The case was decided on cross-motions for summary judgment. Summary judgment is appropriate where there is no genuine issue of material fact and the moving party is entitled to judgment as a matter of law. Fed.R.Civ.P. 56(c); Anderson v. Liberty Lobby, 477 U.S. 242, 255, 106 S.Ct. 2505, 2513-14, 91 L.Ed.2d 202 (1986). No facts are in dispute; the issue is one of interpretation of statute and regulation; thus we give the matter plenary review. Gump v. United States, 86 F.3d 1126, 1127 (Fed.Cir.1996).


The Service is liable for interest on the withheld money that it received from the custodian banks. The statute is written in terms of refunded overpayment of tax, and requires that interest be paid "from the date of the overpayment." I.R.C. § 6611(b)(2). The date of overpayment is generally deemed to be the date prescribed for filing a return, see, e.g., I.R.C. §§ 6513(b)(2) & (3); Treas. Reg. § 1.6320-2(b)(5), unless the return is filed late, in which event interest accrues from the date the return was filed:

§ 6611(b)(3) Late returns. — Notwithstanding paragraph (1) or (2) in the case of a return of tax which is filed after the last date prescribed for filing such return (determined with regard to extensions), no interest shall be allowed or paid for any day before the date on which the return is filed.

The Service's position is that § 6611(b)(3) limits interest accrual to the date the refund claims were filed by Merchants Navy on Form 990-T, the Service treating each refund claim on Form 990-T as a late-filed return. The argument appears to be that since Merchants Navy filed Form 990-T, a tax return form, Merchants Navy should be deemed to have filed an income tax return, and to have filed it late. The Service argues that the refund claim on Form 990-T was properly treated as a late tax return under § 6611(b)(3) because "[a] date may be `prescribed' for filing a tax return even though, in a particular taxpayer's case, no return may be required (as where, for example, the taxpayer does not have sufficient income)." Government brief at 8. The government points out that it should not be liable for interest until notified by a tax return that there has been an overpayment, citing S.Rep. No. 97-494, Vol. 1, at 307 (1982), reprinted in 1982-2 U.S.C.C.A.N. 781, 1049.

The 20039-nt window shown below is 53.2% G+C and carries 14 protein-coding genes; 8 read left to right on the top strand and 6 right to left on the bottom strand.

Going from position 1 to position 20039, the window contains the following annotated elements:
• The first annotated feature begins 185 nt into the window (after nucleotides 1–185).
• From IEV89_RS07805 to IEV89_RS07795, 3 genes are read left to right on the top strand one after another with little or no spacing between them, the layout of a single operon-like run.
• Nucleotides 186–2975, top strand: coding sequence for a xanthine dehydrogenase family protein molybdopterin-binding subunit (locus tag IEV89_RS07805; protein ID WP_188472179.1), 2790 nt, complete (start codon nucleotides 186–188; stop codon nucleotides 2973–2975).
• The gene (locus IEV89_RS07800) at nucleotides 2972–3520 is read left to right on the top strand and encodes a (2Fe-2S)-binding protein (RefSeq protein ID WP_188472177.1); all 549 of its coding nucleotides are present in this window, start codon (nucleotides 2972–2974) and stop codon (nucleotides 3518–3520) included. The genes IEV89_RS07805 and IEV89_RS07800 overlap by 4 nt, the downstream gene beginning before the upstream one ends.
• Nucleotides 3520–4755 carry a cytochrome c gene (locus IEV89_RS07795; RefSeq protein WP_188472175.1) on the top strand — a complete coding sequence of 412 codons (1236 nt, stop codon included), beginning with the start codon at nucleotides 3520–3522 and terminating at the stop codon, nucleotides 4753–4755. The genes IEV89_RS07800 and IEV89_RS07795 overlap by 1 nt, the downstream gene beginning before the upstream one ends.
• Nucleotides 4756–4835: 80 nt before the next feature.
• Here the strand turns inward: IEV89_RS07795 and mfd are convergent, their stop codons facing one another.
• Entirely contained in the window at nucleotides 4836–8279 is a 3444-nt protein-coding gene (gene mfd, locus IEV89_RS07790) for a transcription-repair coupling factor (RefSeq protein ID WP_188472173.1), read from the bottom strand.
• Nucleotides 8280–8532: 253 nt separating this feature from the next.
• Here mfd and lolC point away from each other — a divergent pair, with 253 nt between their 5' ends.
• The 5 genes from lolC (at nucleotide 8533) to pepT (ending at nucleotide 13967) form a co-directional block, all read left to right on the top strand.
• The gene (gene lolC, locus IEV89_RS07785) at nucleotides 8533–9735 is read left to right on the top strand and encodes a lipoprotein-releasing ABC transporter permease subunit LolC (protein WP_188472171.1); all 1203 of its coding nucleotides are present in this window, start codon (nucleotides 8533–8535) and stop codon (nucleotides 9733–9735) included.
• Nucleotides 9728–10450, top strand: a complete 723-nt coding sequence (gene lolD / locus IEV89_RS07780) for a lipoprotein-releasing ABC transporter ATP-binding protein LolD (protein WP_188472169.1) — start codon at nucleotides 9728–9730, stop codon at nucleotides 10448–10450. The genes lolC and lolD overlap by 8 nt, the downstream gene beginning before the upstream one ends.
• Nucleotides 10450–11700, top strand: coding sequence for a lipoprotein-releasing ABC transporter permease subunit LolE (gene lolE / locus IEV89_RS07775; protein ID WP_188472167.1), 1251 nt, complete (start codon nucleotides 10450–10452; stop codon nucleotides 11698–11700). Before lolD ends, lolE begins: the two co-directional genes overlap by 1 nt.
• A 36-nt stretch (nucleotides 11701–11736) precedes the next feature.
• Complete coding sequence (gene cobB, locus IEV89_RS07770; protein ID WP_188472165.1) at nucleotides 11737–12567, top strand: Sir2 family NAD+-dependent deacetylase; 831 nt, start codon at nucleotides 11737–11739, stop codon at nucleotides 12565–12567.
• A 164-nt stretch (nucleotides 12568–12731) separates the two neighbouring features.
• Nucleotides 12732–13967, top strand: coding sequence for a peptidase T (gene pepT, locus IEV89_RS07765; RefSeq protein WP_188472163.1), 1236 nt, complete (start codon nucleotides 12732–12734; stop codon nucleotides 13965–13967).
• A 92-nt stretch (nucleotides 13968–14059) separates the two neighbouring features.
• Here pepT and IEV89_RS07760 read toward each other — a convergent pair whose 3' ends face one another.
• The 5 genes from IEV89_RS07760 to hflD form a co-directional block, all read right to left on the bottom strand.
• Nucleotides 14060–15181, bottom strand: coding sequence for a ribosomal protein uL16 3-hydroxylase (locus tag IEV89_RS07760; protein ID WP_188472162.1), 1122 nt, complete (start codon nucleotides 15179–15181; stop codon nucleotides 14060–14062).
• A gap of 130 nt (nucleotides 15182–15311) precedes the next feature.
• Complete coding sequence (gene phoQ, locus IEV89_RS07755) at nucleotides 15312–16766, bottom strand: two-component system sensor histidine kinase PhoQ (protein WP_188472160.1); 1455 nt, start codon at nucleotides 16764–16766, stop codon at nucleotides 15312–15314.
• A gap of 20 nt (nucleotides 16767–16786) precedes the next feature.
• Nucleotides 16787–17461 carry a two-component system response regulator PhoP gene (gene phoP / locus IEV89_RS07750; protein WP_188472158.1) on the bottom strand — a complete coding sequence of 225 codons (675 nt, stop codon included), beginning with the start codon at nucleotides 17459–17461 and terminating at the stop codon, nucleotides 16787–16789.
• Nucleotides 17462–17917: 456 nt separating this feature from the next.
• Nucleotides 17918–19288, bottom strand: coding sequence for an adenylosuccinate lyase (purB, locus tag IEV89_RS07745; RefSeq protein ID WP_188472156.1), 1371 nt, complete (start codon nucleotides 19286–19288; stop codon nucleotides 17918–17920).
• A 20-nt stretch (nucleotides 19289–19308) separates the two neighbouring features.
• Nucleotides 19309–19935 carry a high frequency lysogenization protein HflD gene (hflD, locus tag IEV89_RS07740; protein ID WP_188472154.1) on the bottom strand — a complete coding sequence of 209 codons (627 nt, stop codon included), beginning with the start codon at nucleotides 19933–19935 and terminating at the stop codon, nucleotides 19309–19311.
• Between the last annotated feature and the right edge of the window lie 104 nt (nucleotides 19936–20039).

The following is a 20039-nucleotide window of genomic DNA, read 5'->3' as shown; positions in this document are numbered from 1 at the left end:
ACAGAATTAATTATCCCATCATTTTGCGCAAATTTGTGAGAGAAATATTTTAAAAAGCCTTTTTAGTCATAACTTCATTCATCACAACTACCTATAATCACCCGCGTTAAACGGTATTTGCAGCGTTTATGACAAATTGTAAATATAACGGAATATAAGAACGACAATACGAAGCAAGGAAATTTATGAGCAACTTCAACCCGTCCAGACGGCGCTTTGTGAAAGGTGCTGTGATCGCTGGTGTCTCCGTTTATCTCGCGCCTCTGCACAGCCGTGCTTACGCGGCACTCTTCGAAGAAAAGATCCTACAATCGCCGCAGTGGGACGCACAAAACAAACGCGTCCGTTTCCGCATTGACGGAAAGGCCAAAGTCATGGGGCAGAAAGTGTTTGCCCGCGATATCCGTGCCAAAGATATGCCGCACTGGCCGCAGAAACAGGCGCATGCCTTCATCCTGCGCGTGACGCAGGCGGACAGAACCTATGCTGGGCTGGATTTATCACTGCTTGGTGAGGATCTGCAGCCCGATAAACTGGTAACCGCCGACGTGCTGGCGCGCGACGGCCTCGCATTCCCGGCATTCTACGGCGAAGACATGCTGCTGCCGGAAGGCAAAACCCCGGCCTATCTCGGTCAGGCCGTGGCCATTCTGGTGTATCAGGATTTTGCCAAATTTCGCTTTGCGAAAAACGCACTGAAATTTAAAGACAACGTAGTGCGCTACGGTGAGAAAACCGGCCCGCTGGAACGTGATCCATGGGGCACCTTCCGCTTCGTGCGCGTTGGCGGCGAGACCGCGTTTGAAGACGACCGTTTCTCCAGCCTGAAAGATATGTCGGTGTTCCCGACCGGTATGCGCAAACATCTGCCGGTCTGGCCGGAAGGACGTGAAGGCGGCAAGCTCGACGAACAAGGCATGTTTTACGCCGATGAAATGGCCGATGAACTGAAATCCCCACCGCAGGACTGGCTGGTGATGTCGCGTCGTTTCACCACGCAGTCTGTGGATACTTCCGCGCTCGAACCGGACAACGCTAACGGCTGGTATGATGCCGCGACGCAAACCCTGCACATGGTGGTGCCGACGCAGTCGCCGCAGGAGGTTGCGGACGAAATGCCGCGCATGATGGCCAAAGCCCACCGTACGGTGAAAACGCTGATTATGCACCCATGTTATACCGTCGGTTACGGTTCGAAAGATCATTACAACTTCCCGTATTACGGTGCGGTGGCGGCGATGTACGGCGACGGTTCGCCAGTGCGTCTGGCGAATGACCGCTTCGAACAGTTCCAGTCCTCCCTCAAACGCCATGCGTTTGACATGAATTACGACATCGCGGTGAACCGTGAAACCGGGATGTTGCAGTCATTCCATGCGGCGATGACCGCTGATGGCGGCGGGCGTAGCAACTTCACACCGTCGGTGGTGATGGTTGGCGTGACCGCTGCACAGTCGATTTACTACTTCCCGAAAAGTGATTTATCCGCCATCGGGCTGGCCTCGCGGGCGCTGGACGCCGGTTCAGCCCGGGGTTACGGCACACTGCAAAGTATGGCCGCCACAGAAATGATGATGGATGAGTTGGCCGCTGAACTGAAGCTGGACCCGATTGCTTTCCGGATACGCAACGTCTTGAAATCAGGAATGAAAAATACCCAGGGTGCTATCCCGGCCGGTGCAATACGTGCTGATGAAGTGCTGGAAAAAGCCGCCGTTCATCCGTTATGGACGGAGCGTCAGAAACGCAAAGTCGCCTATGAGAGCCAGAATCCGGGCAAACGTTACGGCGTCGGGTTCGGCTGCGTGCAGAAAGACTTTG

The government relies on Little People's School, Inc. v. United States, 842 F.2d 570 (1st Cir.1988) in support of this proposed application of § 6611(b)(3) to limit the interest paid by the government. In Little People's School the exempt taxpayer mistakenly paid unemployment taxes for 1978-1981, but did not file a refund claim until 1985. The First Circuit ruled that even though the school was not required to file a tax return it was subject to the statutory limitations period for claiming a refund, that is, "within 3 years from the time the return was filed or 2 years from the time the tax was paid, whichever of such periods expires the later." I.R.C. § 6511(a). The government argues that since Little People's School measures the limitations period from the date a tax return would have been filed if one had been required, interest should run from the date the refund claim was filed by Merchants Navy, even when no tax return was required. We do not view the analogy as apt. Merchants Navy is not concerned with a limitations date, but with interest for the use of its money by the government. In the detailed regulatory and prescriptive usages of the tax laws, the period of limitations does not determine the Treasury's obligation to pay interest when there is no issue of limitations.